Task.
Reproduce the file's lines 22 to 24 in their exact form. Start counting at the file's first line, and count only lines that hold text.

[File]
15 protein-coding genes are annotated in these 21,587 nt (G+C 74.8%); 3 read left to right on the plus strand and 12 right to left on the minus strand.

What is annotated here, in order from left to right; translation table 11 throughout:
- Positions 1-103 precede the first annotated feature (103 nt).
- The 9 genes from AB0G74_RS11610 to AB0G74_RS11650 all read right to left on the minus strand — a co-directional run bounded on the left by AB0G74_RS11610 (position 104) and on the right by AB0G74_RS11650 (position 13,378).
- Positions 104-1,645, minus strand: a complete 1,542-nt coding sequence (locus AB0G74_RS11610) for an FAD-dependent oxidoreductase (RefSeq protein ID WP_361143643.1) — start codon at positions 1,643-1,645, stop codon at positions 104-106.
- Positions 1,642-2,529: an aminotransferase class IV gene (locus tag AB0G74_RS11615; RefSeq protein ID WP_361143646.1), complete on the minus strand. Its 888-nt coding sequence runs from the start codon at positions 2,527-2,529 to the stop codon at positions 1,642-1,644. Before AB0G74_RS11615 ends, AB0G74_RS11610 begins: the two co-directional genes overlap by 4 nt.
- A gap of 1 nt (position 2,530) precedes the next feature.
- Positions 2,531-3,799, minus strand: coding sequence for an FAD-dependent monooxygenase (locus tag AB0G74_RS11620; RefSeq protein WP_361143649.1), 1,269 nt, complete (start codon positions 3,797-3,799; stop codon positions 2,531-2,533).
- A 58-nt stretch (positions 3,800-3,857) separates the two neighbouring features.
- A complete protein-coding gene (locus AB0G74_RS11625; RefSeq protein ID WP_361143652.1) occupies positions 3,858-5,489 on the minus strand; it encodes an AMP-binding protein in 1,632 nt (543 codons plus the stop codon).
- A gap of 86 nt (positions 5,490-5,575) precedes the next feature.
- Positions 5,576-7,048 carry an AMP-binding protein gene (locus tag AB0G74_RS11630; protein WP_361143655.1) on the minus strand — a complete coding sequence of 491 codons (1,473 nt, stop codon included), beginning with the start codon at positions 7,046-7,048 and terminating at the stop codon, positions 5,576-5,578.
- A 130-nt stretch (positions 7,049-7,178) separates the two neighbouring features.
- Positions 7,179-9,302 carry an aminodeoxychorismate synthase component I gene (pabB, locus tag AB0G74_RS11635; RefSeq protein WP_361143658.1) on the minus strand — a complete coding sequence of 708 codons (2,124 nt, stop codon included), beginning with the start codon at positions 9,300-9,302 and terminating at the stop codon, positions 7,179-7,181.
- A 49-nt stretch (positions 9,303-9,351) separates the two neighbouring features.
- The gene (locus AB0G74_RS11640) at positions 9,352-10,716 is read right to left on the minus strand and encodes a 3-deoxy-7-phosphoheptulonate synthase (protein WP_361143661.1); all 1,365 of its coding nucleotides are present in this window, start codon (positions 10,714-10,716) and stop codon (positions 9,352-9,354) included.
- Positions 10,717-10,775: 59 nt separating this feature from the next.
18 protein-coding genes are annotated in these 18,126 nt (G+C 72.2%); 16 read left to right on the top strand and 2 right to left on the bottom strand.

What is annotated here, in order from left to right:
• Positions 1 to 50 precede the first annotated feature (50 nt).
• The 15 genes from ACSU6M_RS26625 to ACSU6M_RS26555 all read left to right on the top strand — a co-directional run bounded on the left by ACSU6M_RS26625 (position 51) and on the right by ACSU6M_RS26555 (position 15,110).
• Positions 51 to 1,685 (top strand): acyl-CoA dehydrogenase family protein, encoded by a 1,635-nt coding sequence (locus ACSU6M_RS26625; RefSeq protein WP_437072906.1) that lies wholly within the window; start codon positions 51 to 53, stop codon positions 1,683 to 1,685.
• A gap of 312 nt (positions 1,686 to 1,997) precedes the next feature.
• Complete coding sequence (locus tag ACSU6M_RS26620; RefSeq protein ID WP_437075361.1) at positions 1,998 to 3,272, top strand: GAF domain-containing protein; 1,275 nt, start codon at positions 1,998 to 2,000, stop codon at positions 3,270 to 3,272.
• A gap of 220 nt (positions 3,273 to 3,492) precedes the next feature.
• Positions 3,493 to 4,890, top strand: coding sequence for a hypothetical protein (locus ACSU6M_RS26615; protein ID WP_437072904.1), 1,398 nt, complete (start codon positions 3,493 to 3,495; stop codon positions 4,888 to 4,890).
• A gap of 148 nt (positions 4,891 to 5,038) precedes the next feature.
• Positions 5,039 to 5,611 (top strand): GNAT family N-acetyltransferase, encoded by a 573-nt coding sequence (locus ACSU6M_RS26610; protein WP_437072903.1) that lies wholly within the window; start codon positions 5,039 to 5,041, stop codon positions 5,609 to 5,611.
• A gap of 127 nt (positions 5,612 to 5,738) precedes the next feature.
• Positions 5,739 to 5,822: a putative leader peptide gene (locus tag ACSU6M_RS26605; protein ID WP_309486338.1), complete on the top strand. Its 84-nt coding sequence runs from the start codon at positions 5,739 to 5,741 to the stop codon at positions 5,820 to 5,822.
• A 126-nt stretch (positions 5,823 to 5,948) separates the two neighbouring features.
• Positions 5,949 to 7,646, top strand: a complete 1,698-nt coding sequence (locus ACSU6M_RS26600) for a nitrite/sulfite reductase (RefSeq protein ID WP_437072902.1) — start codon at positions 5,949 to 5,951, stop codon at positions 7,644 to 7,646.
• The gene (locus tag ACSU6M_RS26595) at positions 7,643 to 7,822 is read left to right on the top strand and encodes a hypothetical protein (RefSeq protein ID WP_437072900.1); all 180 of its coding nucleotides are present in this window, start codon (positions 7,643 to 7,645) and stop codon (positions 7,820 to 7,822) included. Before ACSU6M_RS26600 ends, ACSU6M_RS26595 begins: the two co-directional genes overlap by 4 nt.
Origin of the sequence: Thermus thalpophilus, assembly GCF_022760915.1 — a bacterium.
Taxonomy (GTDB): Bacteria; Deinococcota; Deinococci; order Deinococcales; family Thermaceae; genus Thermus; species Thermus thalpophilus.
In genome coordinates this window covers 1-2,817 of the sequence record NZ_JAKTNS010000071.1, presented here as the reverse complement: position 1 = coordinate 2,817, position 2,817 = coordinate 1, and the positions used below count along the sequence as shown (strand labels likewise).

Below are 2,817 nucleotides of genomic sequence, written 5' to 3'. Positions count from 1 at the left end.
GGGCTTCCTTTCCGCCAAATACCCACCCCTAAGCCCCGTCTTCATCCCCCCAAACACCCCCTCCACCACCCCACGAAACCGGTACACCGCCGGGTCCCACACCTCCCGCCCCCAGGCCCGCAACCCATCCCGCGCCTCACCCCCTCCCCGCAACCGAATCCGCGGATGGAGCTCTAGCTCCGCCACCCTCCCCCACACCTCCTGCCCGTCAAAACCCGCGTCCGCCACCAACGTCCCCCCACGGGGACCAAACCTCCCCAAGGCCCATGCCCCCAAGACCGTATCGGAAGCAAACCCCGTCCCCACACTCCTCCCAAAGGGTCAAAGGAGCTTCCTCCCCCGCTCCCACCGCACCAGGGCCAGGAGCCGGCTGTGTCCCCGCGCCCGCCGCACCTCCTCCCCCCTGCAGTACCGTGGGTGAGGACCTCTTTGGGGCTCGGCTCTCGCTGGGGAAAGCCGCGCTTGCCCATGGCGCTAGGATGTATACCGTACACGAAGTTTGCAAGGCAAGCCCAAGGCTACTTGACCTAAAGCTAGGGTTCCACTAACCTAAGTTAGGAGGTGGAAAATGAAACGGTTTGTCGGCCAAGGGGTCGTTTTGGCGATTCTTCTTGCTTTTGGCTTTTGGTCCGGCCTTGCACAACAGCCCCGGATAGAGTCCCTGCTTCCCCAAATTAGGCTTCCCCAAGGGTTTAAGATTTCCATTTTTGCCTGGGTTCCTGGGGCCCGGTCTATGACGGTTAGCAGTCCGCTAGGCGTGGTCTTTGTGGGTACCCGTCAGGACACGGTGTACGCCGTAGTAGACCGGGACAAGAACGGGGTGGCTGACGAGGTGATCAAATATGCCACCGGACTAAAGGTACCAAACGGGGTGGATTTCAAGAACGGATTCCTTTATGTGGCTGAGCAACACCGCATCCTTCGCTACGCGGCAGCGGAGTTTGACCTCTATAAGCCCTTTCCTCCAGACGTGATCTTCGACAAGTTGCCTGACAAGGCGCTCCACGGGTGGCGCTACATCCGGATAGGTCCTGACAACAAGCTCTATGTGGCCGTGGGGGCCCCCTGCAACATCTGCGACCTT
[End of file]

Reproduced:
• Positions 51 to 1,685 (top strand): acyl-CoA dehydrogenase family protein, encoded by a 1,635-nt coding sequence (locus ACSU6M_RS26625; RefSeq protein WP_437072906.1) that lies wholly within the window; start codon positions 51 to 53, stop codon positions 1,683 to 1,685.
• A gap of 312 nt (positions 1,686 to 1,997) precedes the next feature.
• Complete coding sequence (locus tag ACSU6M_RS26620; RefSeq protein ID WP_437075361.1) at positions 1,998 to 3,272, top strand: GAF domain-containing protein; 1,275 nt, start codon at positions 1,998 to 2,000, stop codon at positions 3,270 to 3,272.